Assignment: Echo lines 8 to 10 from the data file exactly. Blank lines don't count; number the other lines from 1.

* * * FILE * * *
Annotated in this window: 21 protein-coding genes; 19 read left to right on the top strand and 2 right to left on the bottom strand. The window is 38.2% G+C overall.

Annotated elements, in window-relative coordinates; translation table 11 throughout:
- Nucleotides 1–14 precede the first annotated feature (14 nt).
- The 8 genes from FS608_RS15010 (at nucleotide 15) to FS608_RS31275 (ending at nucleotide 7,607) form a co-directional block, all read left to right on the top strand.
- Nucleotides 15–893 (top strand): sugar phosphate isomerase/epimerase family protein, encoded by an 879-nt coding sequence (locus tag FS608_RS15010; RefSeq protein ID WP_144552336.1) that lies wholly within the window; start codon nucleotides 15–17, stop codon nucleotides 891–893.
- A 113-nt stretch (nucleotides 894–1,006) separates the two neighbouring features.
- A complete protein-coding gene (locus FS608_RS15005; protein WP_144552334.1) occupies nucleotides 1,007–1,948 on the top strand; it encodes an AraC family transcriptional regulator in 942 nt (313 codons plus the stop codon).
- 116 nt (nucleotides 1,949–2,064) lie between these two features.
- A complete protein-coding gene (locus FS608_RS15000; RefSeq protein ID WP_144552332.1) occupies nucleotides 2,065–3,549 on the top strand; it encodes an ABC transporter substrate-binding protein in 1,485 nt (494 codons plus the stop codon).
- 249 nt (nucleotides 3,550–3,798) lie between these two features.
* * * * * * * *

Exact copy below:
- 116 nt (nucleotides 1,949–2,064) lie between these two features.
- A complete protein-coding gene (locus FS608_RS15000; RefSeq protein ID WP_144552332.1) occupies nucleotides 2,065–3,549 on the top strand; it encodes an ABC transporter substrate-binding protein in 1,485 nt (494 codons plus the stop codon).
- 249 nt (nucleotides 3,550–3,798) lie between these two features.